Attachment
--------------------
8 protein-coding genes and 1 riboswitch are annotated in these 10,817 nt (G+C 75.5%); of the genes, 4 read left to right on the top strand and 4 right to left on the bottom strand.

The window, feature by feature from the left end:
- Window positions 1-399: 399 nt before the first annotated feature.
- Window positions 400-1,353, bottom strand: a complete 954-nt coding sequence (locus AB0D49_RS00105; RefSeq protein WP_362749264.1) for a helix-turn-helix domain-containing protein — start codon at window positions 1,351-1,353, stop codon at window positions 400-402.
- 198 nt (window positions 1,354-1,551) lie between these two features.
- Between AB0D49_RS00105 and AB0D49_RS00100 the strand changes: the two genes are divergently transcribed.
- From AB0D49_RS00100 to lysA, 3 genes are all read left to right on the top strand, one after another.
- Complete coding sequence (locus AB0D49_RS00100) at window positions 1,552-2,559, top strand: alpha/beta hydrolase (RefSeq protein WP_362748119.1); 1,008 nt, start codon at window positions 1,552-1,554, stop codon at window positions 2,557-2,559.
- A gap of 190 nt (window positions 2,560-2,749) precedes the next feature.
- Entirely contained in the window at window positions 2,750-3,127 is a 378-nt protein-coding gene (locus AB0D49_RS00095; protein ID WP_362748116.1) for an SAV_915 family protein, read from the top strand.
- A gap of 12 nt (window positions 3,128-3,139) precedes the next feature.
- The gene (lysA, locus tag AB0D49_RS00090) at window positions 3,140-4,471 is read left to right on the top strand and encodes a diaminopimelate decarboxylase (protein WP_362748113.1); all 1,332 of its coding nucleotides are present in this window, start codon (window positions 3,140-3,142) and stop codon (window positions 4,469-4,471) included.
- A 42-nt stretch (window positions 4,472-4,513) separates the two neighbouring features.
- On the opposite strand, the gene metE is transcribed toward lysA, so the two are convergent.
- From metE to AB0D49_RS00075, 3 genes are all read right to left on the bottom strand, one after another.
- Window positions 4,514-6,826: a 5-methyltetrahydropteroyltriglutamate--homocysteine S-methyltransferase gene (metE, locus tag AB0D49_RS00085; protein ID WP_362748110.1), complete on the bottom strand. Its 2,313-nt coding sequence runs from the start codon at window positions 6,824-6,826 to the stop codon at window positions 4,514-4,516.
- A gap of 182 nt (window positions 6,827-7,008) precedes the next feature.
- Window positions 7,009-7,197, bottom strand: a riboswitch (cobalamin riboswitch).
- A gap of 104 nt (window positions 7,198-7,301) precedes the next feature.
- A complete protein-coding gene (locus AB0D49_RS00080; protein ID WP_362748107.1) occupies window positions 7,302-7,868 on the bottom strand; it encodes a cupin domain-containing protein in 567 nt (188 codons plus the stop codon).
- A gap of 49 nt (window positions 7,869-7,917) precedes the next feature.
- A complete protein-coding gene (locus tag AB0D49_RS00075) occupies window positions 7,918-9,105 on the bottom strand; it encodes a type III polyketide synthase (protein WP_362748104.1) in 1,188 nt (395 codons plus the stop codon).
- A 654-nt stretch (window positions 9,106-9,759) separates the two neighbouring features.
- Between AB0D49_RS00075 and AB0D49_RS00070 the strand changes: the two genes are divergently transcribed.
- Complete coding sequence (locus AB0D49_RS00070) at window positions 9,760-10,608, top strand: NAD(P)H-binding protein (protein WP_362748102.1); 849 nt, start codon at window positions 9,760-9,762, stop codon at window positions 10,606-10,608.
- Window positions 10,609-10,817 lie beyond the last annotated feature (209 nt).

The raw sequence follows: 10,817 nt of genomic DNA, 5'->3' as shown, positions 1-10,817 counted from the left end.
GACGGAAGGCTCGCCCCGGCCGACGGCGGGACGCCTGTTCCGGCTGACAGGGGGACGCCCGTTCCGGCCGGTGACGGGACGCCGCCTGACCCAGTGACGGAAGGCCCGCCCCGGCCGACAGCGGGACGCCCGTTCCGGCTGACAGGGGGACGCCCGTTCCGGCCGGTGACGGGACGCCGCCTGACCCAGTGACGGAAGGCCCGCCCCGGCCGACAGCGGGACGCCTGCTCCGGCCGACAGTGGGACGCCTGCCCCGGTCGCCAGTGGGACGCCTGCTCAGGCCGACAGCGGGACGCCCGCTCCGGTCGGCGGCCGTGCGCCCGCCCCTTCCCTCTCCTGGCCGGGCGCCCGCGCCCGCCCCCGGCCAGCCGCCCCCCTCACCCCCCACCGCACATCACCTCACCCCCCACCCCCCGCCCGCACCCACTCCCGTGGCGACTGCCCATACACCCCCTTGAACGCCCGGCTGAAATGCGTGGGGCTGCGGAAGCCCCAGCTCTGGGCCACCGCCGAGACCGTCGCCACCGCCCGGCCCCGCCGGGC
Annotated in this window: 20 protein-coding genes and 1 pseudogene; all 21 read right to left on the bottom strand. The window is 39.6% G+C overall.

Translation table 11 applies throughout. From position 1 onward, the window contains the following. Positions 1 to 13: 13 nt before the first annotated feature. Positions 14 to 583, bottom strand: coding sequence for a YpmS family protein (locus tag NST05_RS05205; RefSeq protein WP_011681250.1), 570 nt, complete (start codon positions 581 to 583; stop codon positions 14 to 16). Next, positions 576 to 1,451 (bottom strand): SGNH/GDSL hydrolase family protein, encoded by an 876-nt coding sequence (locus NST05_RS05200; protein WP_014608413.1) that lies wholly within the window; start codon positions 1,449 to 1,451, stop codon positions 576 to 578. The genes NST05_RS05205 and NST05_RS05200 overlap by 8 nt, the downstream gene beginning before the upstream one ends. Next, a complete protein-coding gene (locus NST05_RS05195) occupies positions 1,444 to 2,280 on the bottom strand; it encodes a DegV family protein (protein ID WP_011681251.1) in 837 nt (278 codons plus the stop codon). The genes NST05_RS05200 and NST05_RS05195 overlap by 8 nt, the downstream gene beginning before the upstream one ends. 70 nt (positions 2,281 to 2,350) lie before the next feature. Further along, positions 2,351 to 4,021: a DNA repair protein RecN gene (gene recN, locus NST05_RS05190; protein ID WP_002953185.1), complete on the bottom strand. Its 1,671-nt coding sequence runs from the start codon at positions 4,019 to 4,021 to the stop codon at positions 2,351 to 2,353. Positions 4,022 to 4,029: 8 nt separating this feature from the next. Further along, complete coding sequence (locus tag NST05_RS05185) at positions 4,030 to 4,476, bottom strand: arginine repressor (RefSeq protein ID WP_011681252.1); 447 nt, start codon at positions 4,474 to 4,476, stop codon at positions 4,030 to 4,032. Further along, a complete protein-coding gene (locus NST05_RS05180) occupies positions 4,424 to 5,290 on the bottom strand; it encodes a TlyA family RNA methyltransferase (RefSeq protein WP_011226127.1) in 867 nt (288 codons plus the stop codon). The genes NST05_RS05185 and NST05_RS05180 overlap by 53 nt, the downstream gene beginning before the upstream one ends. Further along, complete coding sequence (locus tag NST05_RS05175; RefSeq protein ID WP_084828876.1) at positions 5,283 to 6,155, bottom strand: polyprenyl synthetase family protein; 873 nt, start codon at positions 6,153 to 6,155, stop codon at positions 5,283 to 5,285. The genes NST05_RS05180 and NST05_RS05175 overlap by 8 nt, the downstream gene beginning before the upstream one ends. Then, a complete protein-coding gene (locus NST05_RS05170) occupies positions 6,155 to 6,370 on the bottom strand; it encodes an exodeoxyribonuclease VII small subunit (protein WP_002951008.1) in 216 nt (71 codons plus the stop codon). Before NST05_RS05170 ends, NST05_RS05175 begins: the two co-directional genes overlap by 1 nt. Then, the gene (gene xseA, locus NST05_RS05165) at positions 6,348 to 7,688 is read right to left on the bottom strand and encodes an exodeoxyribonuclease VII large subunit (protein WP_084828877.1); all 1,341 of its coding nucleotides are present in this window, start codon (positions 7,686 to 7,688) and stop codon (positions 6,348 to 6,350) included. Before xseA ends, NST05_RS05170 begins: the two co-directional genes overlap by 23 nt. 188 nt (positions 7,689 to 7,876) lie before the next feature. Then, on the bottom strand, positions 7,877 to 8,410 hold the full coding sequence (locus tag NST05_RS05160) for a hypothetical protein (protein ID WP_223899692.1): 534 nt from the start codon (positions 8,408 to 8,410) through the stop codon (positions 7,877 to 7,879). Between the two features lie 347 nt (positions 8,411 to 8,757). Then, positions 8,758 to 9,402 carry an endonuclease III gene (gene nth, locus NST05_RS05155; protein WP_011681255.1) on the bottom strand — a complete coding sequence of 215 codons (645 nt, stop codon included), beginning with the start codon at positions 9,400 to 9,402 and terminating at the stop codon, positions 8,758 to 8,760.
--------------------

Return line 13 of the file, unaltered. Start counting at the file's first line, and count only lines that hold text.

- A 42-nt stretch (window positions 4,472-4,513) separates the two neighbouring features.